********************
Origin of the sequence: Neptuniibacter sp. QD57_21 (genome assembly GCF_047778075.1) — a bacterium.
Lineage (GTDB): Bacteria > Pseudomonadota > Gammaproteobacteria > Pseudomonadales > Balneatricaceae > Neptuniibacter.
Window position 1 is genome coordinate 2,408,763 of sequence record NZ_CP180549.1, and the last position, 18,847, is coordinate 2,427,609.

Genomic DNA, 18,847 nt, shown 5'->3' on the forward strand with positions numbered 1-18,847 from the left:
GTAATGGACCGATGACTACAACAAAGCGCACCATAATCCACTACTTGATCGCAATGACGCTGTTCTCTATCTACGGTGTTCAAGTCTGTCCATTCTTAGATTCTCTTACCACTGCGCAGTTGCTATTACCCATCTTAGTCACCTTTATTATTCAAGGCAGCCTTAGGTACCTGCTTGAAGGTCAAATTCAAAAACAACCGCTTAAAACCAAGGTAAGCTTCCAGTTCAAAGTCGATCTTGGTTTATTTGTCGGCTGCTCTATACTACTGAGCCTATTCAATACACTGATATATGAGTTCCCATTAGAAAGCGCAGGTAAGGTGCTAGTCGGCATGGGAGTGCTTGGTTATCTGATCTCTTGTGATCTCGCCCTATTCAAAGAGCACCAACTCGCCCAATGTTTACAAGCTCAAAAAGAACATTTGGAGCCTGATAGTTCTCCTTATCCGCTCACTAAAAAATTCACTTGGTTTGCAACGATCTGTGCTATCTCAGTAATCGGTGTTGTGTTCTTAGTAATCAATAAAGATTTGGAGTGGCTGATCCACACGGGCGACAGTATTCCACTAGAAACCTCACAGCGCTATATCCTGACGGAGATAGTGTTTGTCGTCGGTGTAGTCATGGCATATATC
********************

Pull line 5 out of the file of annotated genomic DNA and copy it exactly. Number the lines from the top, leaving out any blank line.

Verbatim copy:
GTAATGGACCGATGACTACAACAAAGCGCACCATAATCCACTACTTGATCGCAATGACGCTGTTCTCTATCTACGGTGTTCAAGTCTGTCCATTCTTAGATTCTCTTACCACTGCGCAGTTGCTATTACCCATCTTAGTCACCTTTATTATTCAAGGCAGCCTTAGGTACCTGCTTGAAGGTCAAATTCAAAAACAACCGCTTAAAACCAAGGTAAGCTTCCAGTTCAAAGTCGATCTTGGTTTATTTGTCGGCTGCTCTATACTACTGAGCCTATTCAATACACTGATATATGAGTTCCCATTAGAAAGCGCAGGTAAGGTGCTAGTCGGCATGGGAGTGCTTGGTTATCTGATCTCTTGTGATCTCGCCCTATTCAAAGAGCACCAACTCGCCCAATGTTTACAAGCTCAAAAAGAACATTTGGAGCCTGATAGTTCTCCTTATCCGCTCACTAAAAAATTCACTTGGTTTGCAACGATCTGTGCTATCTCAGTAATCGGTGTTGTGTTCTTAGTAATCAATAAAGATTTGGAGTGGCTGATCCACACGGGCGACAGTATTCCACTAGAAACCTCACAGCGCTATATCCTGACGGAGATAGTGTTTGTCGTCGGTGTAGTCATGGCATATATC